The CIA use the term “blowback” to refer to the unintended consequences of an operation in which random acts of political violence occur without a discernible, direct cause, primarily because the public are unaware of the original action that precipitated the response.
The political disruptions in many developed countries in recent years have shadows of the same effect in which apparently random acts of political backlash make better sense when understood in the context of the effects on local economies and communities of decisions taken many decades ago to embrace a fully globalised economic model.
Popular protests in the EU and around the globe are fuelled by anger that governments cannot protect citizens from a global economic model that many believe is not working for them. While aggregate figures provide evidence for poverty reduction linked to GDP growth and global trade, evidence is increasing that such benefits are uneven and highly regionalized within countries.
The result is a significant percentage of national populations who feel left behind and excluded. The national economy is no longer their economy.
Many academics are looking at the political and social developments of recent years and asking themselves what we missed when we pronounced the globalised economy as an irresistible path to the future only a few decades back.
The picture looks quite different today with as many people looking for ways to ameliorate the effects of economic disruption as there are looking for ways to maintain global trade flows. There is broad recognition that to move forward from here we will have to do a much better job of understanding what allows societies to thrive in a changing macro environment.
Politicians and governments are responding to eruptions of dissatisfaction with a mixture of appeasement and popularism without much evidence or research to lean on that could inform interventions that would truly make the right difference.
Yet the problems that people face are not neatly encapsulated in monetary values that can be resolved with redistribution. When people are dissatisfied it signifies a complex of disturbances to senses of place, the perceived strength of their communities and the degree to which they feel that they belong where they are or where they are belongs to them.
How should macroeconomic models take account of these new pressures, especially given their destabilizing tendencies? Should theoretical reflection turn to a new ethics of market economies that might help to reduce the gap between rich and poor? The difficulties here are significant, not least because models of structural transformation assume that market integration will lead to beneficial redistributional effects. In reality, this assumption is no longer valid, and long run trends in the G20 of declining wages and productivity growth are especially worrisome in the context of accelerating digital integration, AI and automation.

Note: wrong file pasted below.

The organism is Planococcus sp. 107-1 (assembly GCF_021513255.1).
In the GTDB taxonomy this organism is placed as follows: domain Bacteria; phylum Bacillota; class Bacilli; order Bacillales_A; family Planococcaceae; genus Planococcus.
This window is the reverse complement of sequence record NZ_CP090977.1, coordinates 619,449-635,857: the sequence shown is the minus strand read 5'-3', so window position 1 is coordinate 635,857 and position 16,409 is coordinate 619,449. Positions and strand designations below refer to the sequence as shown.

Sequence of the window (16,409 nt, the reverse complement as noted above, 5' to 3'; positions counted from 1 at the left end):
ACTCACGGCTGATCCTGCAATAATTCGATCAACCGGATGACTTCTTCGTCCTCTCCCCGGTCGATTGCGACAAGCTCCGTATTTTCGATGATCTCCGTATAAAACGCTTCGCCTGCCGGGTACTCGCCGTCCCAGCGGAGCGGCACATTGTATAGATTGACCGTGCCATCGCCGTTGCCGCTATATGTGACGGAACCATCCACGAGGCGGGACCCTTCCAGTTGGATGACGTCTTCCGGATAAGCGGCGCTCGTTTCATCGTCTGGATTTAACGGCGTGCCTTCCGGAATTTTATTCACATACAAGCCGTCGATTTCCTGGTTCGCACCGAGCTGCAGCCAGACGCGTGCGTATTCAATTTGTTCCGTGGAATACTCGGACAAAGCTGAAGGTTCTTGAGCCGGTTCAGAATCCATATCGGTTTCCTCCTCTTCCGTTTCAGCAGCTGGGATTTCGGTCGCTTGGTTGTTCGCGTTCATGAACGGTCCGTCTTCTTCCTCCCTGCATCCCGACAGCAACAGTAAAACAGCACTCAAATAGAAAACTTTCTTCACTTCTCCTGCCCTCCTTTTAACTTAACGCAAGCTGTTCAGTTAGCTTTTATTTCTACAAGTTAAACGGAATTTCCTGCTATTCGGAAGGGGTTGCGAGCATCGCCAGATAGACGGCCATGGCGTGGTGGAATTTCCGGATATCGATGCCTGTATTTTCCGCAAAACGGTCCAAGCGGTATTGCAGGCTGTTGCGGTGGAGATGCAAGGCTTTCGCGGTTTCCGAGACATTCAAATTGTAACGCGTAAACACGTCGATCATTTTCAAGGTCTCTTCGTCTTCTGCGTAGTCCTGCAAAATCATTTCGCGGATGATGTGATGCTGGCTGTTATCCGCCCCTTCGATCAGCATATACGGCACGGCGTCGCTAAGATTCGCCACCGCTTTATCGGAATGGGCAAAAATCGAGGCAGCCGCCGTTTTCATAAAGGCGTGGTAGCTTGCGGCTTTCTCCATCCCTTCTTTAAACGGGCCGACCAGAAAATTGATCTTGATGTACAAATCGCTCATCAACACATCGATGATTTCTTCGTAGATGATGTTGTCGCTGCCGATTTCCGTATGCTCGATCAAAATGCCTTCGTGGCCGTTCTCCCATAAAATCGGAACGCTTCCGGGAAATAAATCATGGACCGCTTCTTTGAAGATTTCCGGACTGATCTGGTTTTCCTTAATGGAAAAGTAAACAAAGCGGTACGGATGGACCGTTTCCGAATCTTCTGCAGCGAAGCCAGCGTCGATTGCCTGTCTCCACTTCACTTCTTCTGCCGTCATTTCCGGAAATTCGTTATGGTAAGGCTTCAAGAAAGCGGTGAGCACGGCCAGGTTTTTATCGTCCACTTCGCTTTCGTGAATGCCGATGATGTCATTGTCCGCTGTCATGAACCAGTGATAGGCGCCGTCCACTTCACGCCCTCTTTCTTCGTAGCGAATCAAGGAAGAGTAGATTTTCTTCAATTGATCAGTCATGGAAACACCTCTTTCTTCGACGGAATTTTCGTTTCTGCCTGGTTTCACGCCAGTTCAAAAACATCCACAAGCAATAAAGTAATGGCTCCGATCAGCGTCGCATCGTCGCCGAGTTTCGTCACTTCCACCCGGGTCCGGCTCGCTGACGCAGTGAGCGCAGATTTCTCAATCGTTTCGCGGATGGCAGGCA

Given these changes, how should macroeconomics begin to tackle the key questions: what forms of compensation might be necessary; how should the relationship between social welfare and economic growth be rethought; how might a study of aggregate economic fluctuations be linked to a revivified political economy?
Existing models of structural transformation provide scant comfort in the face of potential structural unemployment and long run models of economic performance cannot plausibly be developed in the absence of considerations of societal well-being and political stability.
These questions cannot be addressed currently from within macroeconomics. As the economist Abba Lerner noted in the 1970s, ‘Economics has gained the title Queen of the Social Sciences by choosing solved political problems as its domain’ (a weakness as fundamental as assuming that all actors are rational decision makers) (1972:259).
The result is a) an inability to coherently address structural inequalities; b) fundamental weaknesses in macroeconomic theories of structural transformation that cannot accommodate distortions caused by political institutions, vested interests, citizen demands and capability requirements; c) an absence of powerful theories or models for understanding contemporary connections between economic openness and social solidarity.
Traditionally, social justice has not been a primary concern of economics, but the close relationship between political institutions, citizen needs and perceptions, and successful economic transformation in the 21st century has laid down new parameters and created new forms of uncertainty and volatility. We need new pathways and ideas to explore how macroeconomics can take account of these new uncertainties, develop new macroeconomic thinking based on new models, and rework the relationship between macroeconomics and policy development.
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